Interested actors can click on this link to sign up for an audition slot. You will be taken to a website where you can select an audition date/time. If you have conflicts with the scheduled auditions, please reach out to Joe Salvatore (js1655@nyu.edu) to consider an alternative audition date and time. For the auditions, actors should prepare the following:

  • One of the speeches available at this link.
  • A short movement piece, no more than 2 minutes, set to a piece of music. Please bring a device (phone, tablet, laptop) to play your music. We’re interested in seeing how you complete an action while music is playing and/or tell a story through movement. THIS IS NOT MEANT TO BE ADVANCED CHOREOGRAPHY. You can tie your shoes to a Beyoncé song.
  • An awareness of one of the episodes of the Making Gay History podcast and why it speaks to you.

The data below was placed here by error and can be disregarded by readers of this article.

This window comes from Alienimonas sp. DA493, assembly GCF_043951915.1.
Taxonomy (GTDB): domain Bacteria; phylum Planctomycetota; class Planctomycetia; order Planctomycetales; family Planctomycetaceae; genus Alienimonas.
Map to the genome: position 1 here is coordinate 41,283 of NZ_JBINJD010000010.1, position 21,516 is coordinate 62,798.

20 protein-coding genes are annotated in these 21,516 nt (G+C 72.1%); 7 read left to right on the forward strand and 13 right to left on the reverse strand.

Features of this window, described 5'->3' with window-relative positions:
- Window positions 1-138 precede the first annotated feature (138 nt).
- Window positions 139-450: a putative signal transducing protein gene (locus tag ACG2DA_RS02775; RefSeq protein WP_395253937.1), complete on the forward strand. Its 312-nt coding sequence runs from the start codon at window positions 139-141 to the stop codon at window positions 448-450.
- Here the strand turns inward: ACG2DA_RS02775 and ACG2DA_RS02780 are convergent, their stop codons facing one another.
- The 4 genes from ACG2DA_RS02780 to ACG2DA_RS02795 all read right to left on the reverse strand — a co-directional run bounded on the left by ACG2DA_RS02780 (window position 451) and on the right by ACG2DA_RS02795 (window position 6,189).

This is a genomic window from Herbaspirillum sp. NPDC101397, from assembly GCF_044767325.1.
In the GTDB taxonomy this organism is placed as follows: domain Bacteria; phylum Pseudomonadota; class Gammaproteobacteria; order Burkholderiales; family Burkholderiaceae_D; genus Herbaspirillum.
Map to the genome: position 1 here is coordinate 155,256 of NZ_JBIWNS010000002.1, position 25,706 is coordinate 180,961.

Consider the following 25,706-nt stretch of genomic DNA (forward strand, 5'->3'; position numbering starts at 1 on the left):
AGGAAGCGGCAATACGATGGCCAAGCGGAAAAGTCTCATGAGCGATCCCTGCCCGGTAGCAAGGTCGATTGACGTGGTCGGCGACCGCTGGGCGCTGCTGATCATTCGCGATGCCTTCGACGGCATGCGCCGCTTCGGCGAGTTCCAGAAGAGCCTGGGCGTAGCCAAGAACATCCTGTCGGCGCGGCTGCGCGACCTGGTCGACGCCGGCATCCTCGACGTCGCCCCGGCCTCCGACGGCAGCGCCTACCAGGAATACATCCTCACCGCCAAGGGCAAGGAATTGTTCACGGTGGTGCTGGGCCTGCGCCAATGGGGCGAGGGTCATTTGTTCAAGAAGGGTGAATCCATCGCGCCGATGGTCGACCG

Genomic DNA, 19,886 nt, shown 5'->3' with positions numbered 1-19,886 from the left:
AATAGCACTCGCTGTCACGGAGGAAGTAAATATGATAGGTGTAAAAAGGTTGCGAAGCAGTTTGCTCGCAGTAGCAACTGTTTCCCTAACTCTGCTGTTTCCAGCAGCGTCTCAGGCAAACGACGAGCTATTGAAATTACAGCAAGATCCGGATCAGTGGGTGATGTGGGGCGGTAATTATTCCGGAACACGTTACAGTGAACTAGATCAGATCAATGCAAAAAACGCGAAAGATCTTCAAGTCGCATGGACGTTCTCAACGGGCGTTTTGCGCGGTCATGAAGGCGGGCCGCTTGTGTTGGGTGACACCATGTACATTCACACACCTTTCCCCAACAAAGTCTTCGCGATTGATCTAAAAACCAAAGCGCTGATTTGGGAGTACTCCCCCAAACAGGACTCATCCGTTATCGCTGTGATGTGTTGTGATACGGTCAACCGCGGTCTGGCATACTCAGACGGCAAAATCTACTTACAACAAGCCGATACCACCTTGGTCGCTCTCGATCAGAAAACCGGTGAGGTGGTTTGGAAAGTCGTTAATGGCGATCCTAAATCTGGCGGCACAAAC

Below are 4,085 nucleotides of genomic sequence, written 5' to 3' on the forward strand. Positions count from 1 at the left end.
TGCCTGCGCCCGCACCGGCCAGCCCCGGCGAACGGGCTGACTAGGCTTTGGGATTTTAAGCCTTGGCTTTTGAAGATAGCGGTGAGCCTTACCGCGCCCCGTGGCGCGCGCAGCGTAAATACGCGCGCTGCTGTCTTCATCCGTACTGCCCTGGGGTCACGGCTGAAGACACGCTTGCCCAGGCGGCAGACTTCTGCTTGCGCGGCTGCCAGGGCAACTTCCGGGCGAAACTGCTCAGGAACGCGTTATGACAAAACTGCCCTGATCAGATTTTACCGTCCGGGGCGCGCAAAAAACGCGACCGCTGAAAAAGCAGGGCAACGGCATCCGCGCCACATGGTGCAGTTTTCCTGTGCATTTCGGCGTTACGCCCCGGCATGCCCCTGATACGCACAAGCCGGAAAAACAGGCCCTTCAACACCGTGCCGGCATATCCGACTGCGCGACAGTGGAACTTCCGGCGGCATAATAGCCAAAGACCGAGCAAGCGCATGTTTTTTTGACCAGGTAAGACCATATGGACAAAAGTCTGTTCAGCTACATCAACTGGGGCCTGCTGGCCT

• A theatrical resume (headshot/photo optional but not required)
  • Your Spring 2020 class schedule and any other pre-existing personal conflicts from January 13 through March 8, 2020.
  • 16 bars of a song to be sung acapella (no accompaniment) (optional)

If you have questions, please contact Joe Salvatore at js1655@nyu.edu.

World Drama 2019 Speakers Series – African American / Black Theatre

This fall, the World Drama course at NYU Steinhardt / Program in Educational Theatre welcomes a variety of theatre professionals to discuss the diverse theatre companies here in New York City. Please join us to hear about the companies and their artistic staff, productions, and vision for theatre in our great city.

The second event is Wednesday, November 6

6:45 – 8:25PM

Pless Hall, 1st Floor Lounge

82 Washington Square East

Panelists include:

Andrew Clarke – Braata Productions

Andrew Clarke is a singer, actor, aspiring playwright/director and serves as founder/artistic director for both Braata Folk Singers and Braata Productions.  A graduate of the Edna Manley College (Faculty of Drama), Clarke is a 2008 recipient of the Prime Minister’s Youth Award for Excellence in Arts and Culture.  In that same year he also represented Jamaica at the World Championships for the Performing Arts in Hollywood, California where he was crowned Grand Champion Performer of the World.